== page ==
Like Obit, Contemporary Color is a study of people at work. The film doesn’t just show us the final performances at Barclays; it revels in the months of practice, the anticipation, the greater context. The Rosses cross-cut between the concert footage and images of the teams in their high school gyms at practice. They also stage stylized sequences of the teenagers in their own spaces, outside the gym or the stadium. The film transcends the concert or dance doc formula. When the camera follows a trio of color guard performers backstage as they rush to catch a glimpse of Blood Orange’s set, we’re not really watching a concert or dance documentary anymore. We’re seeing a film about the passions of these teens.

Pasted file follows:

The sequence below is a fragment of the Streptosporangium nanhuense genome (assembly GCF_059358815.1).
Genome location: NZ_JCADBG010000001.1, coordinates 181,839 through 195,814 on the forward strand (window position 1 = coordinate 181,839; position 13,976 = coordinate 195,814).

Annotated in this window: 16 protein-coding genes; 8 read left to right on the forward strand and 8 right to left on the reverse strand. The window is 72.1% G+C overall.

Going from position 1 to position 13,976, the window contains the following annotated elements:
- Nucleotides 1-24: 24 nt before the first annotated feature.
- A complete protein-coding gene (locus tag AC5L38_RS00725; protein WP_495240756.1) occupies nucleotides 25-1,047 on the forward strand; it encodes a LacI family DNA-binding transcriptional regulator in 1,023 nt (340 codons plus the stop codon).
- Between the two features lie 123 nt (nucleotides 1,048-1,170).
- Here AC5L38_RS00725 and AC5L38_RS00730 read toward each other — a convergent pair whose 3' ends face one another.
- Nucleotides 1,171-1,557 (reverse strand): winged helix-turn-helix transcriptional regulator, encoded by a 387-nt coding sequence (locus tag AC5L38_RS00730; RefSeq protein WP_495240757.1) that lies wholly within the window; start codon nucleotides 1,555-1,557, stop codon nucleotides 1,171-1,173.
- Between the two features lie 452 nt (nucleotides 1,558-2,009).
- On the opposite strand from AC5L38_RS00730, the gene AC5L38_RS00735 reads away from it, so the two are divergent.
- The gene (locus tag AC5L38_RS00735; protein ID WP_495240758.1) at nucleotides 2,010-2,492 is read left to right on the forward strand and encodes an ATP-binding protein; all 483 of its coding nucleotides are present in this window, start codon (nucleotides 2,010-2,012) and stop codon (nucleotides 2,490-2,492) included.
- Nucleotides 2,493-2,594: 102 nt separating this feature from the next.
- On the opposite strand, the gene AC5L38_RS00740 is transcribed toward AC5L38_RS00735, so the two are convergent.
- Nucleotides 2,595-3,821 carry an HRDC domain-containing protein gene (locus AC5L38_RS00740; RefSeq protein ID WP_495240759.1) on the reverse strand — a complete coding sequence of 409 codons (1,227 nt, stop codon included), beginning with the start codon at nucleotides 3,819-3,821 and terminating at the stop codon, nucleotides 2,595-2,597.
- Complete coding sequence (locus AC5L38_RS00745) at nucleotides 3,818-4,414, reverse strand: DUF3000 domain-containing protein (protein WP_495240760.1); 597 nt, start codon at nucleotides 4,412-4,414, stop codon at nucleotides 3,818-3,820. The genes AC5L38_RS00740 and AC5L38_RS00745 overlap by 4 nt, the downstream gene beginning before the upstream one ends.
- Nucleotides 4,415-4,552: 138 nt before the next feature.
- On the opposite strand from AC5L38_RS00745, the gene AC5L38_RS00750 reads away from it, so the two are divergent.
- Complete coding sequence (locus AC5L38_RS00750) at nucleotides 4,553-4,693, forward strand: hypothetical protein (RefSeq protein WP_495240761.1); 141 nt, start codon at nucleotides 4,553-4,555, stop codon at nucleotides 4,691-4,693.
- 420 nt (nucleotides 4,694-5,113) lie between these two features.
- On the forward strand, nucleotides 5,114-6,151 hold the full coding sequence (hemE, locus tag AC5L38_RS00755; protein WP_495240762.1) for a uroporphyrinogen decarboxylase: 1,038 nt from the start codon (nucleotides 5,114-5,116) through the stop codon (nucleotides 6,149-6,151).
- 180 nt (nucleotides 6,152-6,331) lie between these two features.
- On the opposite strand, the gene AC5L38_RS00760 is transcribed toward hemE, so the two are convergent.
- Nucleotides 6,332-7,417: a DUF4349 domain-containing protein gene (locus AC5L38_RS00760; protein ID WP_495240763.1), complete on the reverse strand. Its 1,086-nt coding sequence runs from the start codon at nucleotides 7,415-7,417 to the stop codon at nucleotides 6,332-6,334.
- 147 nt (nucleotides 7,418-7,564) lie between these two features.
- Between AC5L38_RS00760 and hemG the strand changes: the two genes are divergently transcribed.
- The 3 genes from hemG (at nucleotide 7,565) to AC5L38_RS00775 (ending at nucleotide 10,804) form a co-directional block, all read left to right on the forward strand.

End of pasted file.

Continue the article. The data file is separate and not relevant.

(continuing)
These marginal touches add so much to the flavor of Contemporary Color. Consider, also, the cornball backstage announcer or the custom graphics for each color guard team. Both elements mimic the feel of a late ’70s NBA game, as the Rosses discussed recently with Filmmaker.

Of course no concert doc with David Byrne can avoid comparisons to Stop Making Sense, Jonathan Demme’s visionary Talking Heads film. I’m sure the Rosses know this, and they’ve made a film with as distinct a visual palette as that 1984 classic. The film employs slow psychedelic dissolves to give center stage to both the musicians and the color guard performers. We see the color guarders in wide shots overlaid with tighter images of St. Vincent and the other musicians. It’s a neat trick — it allows us to relish in both sets of performers at once, and it prevents the music scenes from feeling like indifferently shot concert footage.